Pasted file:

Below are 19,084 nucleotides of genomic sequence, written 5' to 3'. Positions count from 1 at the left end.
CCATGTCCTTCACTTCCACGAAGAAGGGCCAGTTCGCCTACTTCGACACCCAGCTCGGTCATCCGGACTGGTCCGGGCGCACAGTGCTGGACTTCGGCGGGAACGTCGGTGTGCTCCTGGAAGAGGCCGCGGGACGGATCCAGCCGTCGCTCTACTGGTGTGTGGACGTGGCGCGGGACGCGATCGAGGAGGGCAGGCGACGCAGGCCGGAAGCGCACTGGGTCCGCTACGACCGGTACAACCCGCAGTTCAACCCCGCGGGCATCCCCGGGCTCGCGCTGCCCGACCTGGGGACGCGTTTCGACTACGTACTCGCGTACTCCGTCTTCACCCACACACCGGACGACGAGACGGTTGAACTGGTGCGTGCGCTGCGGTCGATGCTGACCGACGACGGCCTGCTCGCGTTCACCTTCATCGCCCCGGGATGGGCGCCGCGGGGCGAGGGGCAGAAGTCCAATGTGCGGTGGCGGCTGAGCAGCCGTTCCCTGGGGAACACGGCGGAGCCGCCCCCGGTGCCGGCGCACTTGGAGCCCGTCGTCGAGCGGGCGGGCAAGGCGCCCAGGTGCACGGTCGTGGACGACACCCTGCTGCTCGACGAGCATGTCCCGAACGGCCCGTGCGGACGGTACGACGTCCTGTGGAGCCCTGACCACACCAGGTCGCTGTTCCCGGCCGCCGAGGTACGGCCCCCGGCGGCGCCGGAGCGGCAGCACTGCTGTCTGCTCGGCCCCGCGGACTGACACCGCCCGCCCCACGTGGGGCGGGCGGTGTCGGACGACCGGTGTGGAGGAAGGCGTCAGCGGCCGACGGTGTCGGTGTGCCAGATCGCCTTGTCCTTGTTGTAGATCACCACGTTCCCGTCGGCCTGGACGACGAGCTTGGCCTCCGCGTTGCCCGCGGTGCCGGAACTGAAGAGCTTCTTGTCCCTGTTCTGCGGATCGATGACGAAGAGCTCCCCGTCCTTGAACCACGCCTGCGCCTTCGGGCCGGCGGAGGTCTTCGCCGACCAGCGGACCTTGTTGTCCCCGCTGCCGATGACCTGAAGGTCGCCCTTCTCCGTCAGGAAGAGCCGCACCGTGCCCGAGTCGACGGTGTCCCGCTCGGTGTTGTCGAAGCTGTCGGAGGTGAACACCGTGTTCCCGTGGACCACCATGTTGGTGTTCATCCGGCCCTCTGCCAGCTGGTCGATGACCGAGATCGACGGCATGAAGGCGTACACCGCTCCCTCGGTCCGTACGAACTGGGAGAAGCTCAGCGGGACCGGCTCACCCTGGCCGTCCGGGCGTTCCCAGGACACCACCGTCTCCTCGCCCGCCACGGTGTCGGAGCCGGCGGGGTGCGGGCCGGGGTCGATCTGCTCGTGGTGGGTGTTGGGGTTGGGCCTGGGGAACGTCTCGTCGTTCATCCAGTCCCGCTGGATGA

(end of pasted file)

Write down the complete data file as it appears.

Below are 19,084 nucleotides of genomic sequence, written 5' to 3'. Positions count from 1 at the left end.
CCATGTCCTTCACTTCCACGAAGAAGGGCCAGTTCGCCTACTTCGACACCCAGCTCGGTCATCCGGACTGGTCCGGGCGCACAGTGCTGGACTTCGGCGGGAACGTCGGTGTGCTCCTGGAAGAGGCCGCGGGACGGATCCAGCCGTCGCTCTACTGGTGTGTGGACGTGGCGCGGGACGCGATCGAGGAGGGCAGGCGACGCAGGCCGGAAGCGCACTGGGTCCGCTACGACCGGTACAACCCGCAGTTCAACCCCGCGGGCATCCCCGGGCTCGCGCTGCCCGACCTGGGGACGCGTTTCGACTACGTACTCGCGTACTCCGTCTTCACCCACACACCGGACGACGAGACGGTTGAACTGGTGCGTGCGCTGCGGTCGATGCTGACCGACGACGGCCTGCTCGCGTTCACCTTCATCGCCCCGGGATGGGCGCCGCGGGGCGAGGGGCAGAAGTCCAATGTGCGGTGGCGGCTGAGCAGCCGTTCCCTGGGGAACACGGCGGAGCCGCCCCCGGTGCCGGCGCACTTGGAGCCCGTCGTCGAGCGGGCGGGCAAGGCGCCCAGGTGCACGGTCGTGGACGACACCCTGCTGCTCGACGAGCATGTCCCGAACGGCCCGTGCGGACGGTACGACGTCCTGTGGAGCCCTGACCACACCAGGTCGCTGTTCCCGGCCGCCGAGGTACGGCCCCCGGCGGCGCCGGAGCGGCAGCACTGCTGTCTGCTCGGCCCCGCGGACTGACACCGCCCGCCCCACGTGGGGCGGGCGGTGTCGGACGACCGGTGTGGAGGAAGGCGTCAGCGGCCGACGGTGTCGGTGTGCCAGATCGCCTTGTCCTTGTTGTAGATCACCACGTTCCCGTCGGCCTGGACGACGAGCTTGGCCTCCGCGTTGCCCGCGGTGCCGGAACTGAAGAGCTTCTTGTCCCTGTTCTGCGGATCGATGACGAAGAGCTCCCCGTCCTTGAACCACGCCTGCGCCTTCGGGCCGGCGGAGGTCTTCGCCGACCAGCGGACCTTGTTGTCCCCGCTGCCGATGACCTGAAGGTCGCCCTTCTCCGTCAGGAAGAGCCGCACCGTGCCCGAGTCGACGGTGTCCCGCTCGGTGTTGTCGAAGCTGTCGGAGGTGAACACCGTGTTCCCGTGGACCACCATGTTGGTGTTCATCCGGCCCTCTGCCAGCTGGTCGATGACCGAGATCGACGGCATGAAGGCGTACACCGCTCCCTCGGTCCGTACGAACTGGGAGAAGCTCAGCGGGACCGGCTCACCCTGGCCGTCCGGGCGTTCCCAGGACACCACCGTCTCCTCGCCCGCCACGGTGTCGGAGCCGGCGGGGTGCGGGCCGGGGTCGATCTGCTCGTGGTGGGTGTTGGGGTTGGGCCTGGGGAACGTCTCGTCGTTCATCCAGTCCCGCTGGATGA